PRADA: Protecting against DNN Model Stealing Attacks

PRADA: Protecting against DNN Model Stealing Attacks

Mika Juuti
Aalto University,
Sebastian Szyller
Aalto University,
Alexey Dmitrenko
Aalto University,
   Samuel Marchal
Aalto University,
N. Asokan
Aalto University

As machine learning (ML) applications become increasingly prevalent, protecting the confidentiality of ML models becomes paramount for two reasons: (a) models may constitute a business advantage to its owner, and (b) an adversary may use a stolen model to find transferable adversarial examples that can be used to evade classification by the original model. One way to protect model confidentiality is to limit access to the model only via well-defined prediction APIs. This is common not only in machine-learning-as-a-service (MLaaS) settings where the model is remote, but also in scenarios like autonomous driving where the model is local but direct access to it is protected, for example, by hardware security mechanisms. Nevertheless, prediction APIs still leak information so that it is possible to mount model extraction attacks by an adversary who repeatedly queries the model via the prediction API.

In this paper, we describe a new model extraction attack by combining a novel approach for generating synthetic queries together with recent advances in training deep neural networks. This attack outperforms state-of-the-art model extraction techniques in terms of transferability of targeted adversarial examples generated using the extracted model (+15-30 percentage points, pp), and in prediction accuracy (+15-20 pp) on two datasets.

We then propose the first generic approach to effectively detect model extraction attacks: PRADA. It analyzes how the distribution of consecutive queries to the model evolves over time and raises an alarm when there are abrupt deviations. We show that PRADA can detect all known model extraction attacks with a 100% success rate and no false positives. PRADA is particularly suited for detecting extraction attacks against local models.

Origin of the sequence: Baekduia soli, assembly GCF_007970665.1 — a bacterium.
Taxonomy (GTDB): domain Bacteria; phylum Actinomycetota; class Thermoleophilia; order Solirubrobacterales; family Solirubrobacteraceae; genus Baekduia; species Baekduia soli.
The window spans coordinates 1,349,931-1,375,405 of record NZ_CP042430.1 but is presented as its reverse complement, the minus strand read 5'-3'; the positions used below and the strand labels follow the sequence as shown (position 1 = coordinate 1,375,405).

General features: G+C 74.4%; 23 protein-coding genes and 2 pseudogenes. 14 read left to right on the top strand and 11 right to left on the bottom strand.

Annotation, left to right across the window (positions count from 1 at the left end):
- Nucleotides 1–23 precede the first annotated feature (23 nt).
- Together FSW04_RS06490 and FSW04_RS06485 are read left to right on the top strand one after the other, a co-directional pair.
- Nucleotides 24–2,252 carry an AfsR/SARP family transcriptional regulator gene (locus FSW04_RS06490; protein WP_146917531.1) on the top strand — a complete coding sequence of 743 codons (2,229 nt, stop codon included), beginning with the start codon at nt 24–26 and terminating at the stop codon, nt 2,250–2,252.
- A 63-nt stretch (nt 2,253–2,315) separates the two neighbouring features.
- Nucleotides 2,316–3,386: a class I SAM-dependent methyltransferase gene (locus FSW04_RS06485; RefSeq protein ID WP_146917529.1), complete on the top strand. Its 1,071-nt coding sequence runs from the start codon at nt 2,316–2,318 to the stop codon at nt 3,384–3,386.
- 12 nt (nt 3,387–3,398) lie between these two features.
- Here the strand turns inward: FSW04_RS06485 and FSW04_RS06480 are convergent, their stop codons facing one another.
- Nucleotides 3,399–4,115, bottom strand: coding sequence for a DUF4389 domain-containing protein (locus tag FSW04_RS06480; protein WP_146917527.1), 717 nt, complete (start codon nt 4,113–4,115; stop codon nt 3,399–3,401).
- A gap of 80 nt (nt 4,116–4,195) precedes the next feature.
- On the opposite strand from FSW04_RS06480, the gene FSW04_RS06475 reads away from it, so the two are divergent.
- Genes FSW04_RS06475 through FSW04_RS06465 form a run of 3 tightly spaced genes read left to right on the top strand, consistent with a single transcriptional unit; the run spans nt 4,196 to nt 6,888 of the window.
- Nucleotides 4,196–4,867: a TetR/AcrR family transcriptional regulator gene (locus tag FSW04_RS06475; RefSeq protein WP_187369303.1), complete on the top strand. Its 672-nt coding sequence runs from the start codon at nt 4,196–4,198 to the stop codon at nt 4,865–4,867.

adversarial machine learning; model extraction; model stealing; Deep Neural Network


1 Introduction

Recent advances in deep neural networks (DNN) have drastically improved the performance and reliability of machine learning (ML)-based decision making. DNN models are being deployed in real-world systems for solving complex decision problems such as image and speech recognition [17], autonomous systems or automated detection of attacks [37]. New business models like Machine-Learning-as-a-Service (MLaaS) have emerged where the model itself is hosted in a secure cloud service, allowing clients to query the model via a cloud-based prediction API. Model owners can monetize their models by, e.g., having clients pay to use the prediction API. In such settings, the ML model represents business value underscoring the need to keep it confidential.

Increasing adoption of ML in various applications is also accompanied by an increase in attacks targeting ML-based systems a.k.a. adversarial machine learning [21, 41]. One such attack is forging adversarial examples, which are samples specifically crafted to deceive a target ML model [16]. To date, there are no effective defenses against such attacks [4, 8] but one mitigation is by protecting the confidentiality of the ML model.

In MLaaS settings, where models are remote, confidentiality can be ensured by isolating the model behind a firewall and restricting access to it only via a suitably protected well-defined prediction API [2, 33, 23]. In scenarios like autonomous driving the model necessarily needs to be local due to real-time requirements or connectivity constraints. Similar access control can be enforced using hardware-assisted security mechanisms [39, 20].